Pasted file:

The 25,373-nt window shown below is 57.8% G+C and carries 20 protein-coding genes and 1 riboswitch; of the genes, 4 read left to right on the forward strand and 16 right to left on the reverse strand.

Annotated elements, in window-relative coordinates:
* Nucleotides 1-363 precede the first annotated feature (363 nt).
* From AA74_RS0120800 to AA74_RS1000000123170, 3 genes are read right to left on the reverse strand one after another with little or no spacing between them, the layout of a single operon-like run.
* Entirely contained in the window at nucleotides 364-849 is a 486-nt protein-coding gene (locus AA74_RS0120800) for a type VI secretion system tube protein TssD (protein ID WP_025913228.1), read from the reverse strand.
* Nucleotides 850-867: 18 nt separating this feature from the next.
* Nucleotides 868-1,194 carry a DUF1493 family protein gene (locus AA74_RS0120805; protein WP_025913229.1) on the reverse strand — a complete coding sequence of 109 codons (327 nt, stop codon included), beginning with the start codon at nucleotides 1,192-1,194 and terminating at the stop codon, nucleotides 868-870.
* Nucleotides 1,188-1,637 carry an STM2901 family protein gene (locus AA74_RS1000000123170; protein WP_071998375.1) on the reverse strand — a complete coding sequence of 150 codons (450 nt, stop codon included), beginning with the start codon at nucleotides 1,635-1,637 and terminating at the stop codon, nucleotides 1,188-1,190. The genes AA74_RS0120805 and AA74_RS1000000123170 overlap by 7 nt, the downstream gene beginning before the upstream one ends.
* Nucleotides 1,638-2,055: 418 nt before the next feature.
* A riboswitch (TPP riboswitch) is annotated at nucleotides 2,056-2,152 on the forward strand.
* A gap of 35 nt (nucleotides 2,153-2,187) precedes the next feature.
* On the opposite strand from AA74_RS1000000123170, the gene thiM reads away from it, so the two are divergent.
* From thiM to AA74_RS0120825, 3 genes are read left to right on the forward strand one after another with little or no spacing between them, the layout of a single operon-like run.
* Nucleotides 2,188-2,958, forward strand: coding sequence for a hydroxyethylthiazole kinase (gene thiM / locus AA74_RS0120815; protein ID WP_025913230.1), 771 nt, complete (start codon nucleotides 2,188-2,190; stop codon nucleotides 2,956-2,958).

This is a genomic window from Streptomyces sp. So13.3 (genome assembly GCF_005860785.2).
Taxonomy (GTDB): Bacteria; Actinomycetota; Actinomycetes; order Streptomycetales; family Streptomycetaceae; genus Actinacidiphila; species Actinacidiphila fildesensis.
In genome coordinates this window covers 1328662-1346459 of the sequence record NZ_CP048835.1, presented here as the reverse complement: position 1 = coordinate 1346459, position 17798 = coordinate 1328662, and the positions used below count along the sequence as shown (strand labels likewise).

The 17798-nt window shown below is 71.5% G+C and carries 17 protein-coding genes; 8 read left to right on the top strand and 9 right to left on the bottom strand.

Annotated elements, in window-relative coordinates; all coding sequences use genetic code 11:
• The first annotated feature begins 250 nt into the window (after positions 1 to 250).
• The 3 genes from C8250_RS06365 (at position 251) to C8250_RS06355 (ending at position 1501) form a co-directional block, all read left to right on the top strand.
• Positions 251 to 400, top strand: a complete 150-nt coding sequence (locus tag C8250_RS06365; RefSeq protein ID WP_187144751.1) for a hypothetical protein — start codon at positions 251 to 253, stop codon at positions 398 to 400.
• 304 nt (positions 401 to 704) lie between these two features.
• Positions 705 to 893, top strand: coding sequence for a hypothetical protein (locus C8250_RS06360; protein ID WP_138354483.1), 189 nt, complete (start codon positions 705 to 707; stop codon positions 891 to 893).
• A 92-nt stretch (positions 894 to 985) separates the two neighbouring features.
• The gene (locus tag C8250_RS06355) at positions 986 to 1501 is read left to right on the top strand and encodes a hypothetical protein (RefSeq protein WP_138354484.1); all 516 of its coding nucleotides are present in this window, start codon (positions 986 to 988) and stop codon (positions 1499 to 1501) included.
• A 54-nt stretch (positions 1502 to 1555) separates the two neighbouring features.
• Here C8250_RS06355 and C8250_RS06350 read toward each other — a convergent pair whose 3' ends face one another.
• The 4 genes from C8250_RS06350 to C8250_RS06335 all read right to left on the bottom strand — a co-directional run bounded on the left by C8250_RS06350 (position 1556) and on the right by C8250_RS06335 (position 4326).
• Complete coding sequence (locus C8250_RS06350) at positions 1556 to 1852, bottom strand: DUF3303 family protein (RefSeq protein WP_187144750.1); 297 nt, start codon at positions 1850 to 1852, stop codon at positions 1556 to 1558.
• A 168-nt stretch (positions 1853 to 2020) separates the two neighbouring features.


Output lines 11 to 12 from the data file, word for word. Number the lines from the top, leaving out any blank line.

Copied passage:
* A gap of 35 nt (nucleotides 2,153-2,187) precedes the next feature.
* On the opposite strand from AA74_RS1000000123170, the gene thiM reads away from it, so the two are divergent.